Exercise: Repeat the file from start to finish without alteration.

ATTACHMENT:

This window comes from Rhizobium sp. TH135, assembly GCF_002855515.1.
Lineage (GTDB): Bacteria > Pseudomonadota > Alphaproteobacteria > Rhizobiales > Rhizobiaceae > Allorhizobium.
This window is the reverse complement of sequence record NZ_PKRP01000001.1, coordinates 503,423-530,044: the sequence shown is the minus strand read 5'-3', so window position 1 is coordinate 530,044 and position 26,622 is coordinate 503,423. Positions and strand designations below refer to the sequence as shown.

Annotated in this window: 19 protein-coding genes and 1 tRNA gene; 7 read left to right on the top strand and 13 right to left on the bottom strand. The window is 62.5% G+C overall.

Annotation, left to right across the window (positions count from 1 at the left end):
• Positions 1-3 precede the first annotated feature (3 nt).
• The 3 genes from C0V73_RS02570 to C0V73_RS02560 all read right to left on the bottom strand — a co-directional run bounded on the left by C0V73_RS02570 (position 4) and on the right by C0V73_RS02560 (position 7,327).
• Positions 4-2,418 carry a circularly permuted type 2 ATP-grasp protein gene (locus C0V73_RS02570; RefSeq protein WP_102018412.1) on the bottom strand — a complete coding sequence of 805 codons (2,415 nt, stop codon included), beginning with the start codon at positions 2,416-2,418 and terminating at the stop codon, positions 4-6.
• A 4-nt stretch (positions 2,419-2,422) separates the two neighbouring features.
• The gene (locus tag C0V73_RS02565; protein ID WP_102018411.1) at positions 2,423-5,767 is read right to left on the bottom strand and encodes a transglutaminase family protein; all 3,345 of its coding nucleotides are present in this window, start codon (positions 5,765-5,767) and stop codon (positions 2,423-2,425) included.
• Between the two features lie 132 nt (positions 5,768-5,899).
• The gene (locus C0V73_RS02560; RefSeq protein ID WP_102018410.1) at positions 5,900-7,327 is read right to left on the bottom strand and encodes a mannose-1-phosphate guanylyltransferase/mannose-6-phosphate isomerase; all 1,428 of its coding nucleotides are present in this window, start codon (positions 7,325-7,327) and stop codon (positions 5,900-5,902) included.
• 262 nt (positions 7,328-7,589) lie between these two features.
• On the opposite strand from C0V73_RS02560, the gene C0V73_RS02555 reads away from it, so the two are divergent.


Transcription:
This window comes from Rhizobium sp. TH135, assembly GCF_002855515.1.
Lineage (GTDB): Bacteria > Pseudomonadota > Alphaproteobacteria > Rhizobiales > Rhizobiaceae > Allorhizobium.
This window is the reverse complement of sequence record NZ_PKRP01000001.1, coordinates 503,423-530,044: the sequence shown is the minus strand read 5'-3', so window position 1 is coordinate 530,044 and position 26,622 is coordinate 503,423. Positions and strand designations below refer to the sequence as shown.

Annotated in this window: 19 protein-coding genes and 1 tRNA gene; 7 read left to right on the top strand and 13 right to left on the bottom strand. The window is 62.5% G+C overall.

Annotation, left to right across the window (positions count from 1 at the left end):
• Positions 1-3 precede the first annotated feature (3 nt).
• The 3 genes from C0V73_RS02570 to C0V73_RS02560 all read right to left on the bottom strand — a co-directional run bounded on the left by C0V73_RS02570 (position 4) and on the right by C0V73_RS02560 (position 7,327).
• Positions 4-2,418 carry a circularly permuted type 2 ATP-grasp protein gene (locus C0V73_RS02570; RefSeq protein WP_102018412.1) on the bottom strand — a complete coding sequence of 805 codons (2,415 nt, stop codon included), beginning with the start codon at positions 2,416-2,418 and terminating at the stop codon, positions 4-6.
• A 4-nt stretch (positions 2,419-2,422) separates the two neighbouring features.
• The gene (locus tag C0V73_RS02565; protein ID WP_102018411.1) at positions 2,423-5,767 is read right to left on the bottom strand and encodes a transglutaminase family protein; all 3,345 of its coding nucleotides are present in this window, start codon (positions 5,765-5,767) and stop codon (positions 2,423-2,425) included.
• Between the two features lie 132 nt (positions 5,768-5,899).
• The gene (locus C0V73_RS02560; RefSeq protein ID WP_102018410.1) at positions 5,900-7,327 is read right to left on the bottom strand and encodes a mannose-1-phosphate guanylyltransferase/mannose-6-phosphate isomerase; all 1,428 of its coding nucleotides are present in this window, start codon (positions 7,325-7,327) and stop codon (positions 5,900-5,902) included.
• 262 nt (positions 7,328-7,589) lie between these two features.
• On the opposite strand from C0V73_RS02560, the gene C0V73_RS02555 reads away from it, so the two are divergent.